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“I buy on the assumption that they could close the market the next day and not reopen it for five years.”

— Warren Buffett

The Warren Buffett investment philosophy calls for a long-term investment horizon, where a five year holding period, or even longer, would fit right into the strategy. How would such a strategy have worked out for an investment into HanesBrands Inc (NYSE: HBI)? Today, we examine the outcome of a five year investment into the stock back in 2016.

Start date: 10/03/2016


End date: 09/30/2021
Start price/share: $25.50
End price/share: $17.16
Starting shares: 392.16
Ending shares: 466.81
Dividends reinvested/share: $2.96
Total return: -19.90%
Average annual return: -4.34%
Starting investment: $10,000.00
Ending investment: $8,012.30

As shown above, the five year investment result worked out poorly, with an annualized rate of return of -4.34%. This would have turned a $10K investment made 5 years ago into $8,012.30 today (as of 09/30/2021). On a total return basis, that’s a result of -19.90% (something to think about: how might HBI shares perform over the next 5 years?). [These numbers were computed with the Dividend Channel DRIP Returns Calculator.]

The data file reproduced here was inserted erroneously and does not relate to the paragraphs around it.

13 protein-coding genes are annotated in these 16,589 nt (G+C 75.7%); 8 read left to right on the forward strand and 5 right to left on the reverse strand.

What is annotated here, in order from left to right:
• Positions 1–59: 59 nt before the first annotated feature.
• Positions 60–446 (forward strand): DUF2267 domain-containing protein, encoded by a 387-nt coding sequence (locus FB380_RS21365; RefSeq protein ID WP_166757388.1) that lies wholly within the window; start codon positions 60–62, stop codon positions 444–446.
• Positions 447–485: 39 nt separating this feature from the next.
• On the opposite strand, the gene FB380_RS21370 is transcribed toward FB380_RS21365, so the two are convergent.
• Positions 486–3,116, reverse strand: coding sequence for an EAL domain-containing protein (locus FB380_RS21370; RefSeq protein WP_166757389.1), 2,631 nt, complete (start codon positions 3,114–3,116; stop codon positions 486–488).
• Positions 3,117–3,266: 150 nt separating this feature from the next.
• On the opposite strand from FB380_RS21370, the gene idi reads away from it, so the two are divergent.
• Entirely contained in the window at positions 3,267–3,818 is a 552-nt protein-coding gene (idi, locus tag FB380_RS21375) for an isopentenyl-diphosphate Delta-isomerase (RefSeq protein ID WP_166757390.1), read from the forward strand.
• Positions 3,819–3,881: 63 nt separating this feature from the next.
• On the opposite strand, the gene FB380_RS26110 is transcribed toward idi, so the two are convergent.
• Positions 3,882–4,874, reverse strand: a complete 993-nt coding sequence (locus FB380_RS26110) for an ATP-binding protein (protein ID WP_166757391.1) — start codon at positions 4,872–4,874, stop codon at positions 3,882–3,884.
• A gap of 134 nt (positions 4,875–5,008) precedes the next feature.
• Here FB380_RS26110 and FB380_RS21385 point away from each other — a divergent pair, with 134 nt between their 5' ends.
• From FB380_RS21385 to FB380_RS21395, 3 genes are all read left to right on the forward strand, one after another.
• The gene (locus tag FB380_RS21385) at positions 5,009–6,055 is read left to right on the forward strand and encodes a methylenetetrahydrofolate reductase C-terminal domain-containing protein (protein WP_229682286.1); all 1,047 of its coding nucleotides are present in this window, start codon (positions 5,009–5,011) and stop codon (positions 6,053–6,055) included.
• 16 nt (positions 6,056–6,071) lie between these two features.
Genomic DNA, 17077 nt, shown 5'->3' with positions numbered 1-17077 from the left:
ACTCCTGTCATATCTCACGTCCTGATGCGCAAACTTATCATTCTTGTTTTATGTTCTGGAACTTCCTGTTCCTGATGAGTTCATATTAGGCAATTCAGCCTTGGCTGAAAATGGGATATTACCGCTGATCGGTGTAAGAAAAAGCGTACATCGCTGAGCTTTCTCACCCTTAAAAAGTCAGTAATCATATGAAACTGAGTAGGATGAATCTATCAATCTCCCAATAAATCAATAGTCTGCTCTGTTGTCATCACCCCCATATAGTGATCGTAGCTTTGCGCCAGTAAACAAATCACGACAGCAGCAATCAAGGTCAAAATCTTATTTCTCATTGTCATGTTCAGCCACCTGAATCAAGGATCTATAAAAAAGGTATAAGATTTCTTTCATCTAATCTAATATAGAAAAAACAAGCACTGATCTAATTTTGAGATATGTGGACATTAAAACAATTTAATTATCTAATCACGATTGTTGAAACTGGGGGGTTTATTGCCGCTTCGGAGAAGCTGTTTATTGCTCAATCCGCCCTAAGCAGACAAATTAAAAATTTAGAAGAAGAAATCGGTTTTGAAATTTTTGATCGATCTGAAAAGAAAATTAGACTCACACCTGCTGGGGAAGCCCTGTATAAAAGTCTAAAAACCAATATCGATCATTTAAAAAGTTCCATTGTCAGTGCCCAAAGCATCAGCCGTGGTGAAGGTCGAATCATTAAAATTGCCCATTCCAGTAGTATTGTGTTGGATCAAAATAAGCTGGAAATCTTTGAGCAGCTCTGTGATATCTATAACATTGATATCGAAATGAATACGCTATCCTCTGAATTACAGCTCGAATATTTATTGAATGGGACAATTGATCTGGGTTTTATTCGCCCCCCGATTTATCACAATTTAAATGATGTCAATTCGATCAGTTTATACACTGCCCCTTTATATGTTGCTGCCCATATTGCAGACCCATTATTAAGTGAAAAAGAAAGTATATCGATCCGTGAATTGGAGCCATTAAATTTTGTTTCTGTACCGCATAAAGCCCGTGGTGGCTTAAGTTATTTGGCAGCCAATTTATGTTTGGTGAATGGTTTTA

Notice that HanesBrands Inc paid investors a total of $2.96/share in dividends over the 5 holding period, marking a second component of the total return beyond share price change alone. Much like watering a tree, reinvesting dividends can help an investment to grow over time — for the above calculations we assume dividend reinvestment (and for this exercise the closing price on ex-date is used for the reinvestment of a given dividend).

Based upon the most recent annualized dividend rate of .6/share, we calculate that HBI has a current yield of approximately 3.50%. Another interesting datapoint we can examine is ‘yield on cost’ — in other words, we can express the current annualized dividend of .6 against the original $25.50/share purchase price. This works out to a yield on cost of 13.73%.

One more investment quote to leave you with:
“Cash is a fact, profit is an opinion.” — Alfred Rappaport